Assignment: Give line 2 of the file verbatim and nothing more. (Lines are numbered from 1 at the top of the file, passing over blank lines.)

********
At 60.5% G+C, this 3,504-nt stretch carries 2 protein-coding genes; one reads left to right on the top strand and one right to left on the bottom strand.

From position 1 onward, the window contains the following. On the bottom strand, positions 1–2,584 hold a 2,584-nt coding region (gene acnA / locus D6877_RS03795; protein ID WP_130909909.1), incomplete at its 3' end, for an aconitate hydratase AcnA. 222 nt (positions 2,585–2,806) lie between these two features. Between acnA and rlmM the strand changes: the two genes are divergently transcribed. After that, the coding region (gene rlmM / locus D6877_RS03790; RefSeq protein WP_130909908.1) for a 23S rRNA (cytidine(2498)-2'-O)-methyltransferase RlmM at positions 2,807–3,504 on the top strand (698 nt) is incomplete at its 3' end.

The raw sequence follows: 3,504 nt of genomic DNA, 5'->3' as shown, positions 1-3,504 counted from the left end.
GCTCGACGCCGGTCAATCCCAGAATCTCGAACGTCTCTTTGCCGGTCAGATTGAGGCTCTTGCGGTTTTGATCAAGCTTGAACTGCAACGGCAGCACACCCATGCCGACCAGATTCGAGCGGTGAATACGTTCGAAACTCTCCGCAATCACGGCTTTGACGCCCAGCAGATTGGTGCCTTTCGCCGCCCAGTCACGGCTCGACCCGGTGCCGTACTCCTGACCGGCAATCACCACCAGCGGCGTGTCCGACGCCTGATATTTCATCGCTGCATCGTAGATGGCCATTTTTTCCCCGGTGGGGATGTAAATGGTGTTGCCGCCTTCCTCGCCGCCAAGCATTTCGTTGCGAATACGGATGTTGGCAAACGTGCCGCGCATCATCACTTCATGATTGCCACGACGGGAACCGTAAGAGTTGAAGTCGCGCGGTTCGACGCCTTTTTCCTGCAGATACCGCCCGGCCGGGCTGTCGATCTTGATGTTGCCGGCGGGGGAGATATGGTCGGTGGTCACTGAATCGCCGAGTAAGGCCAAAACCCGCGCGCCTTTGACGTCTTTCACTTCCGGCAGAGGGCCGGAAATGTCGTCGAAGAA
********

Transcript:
From position 1 onward, the window contains the following. On the bottom strand, positions 1–2,584 hold a 2,584-nt coding region (gene acnA / locus D6877_RS03795; protein ID WP_130909909.1), incomplete at its 3' end, for an aconitate hydratase AcnA. 222 nt (positions 2,585–2,806) lie between these two features. Between acnA and rlmM the strand changes: the two genes are divergently transcribed. After that, the coding region (gene rlmM / locus D6877_RS03790; RefSeq protein WP_130909908.1) for a 23S rRNA (cytidine(2498)-2'-O)-methyltransferase RlmM at positions 2,807–3,504 on the top strand (698 nt) is incomplete at its 3' end.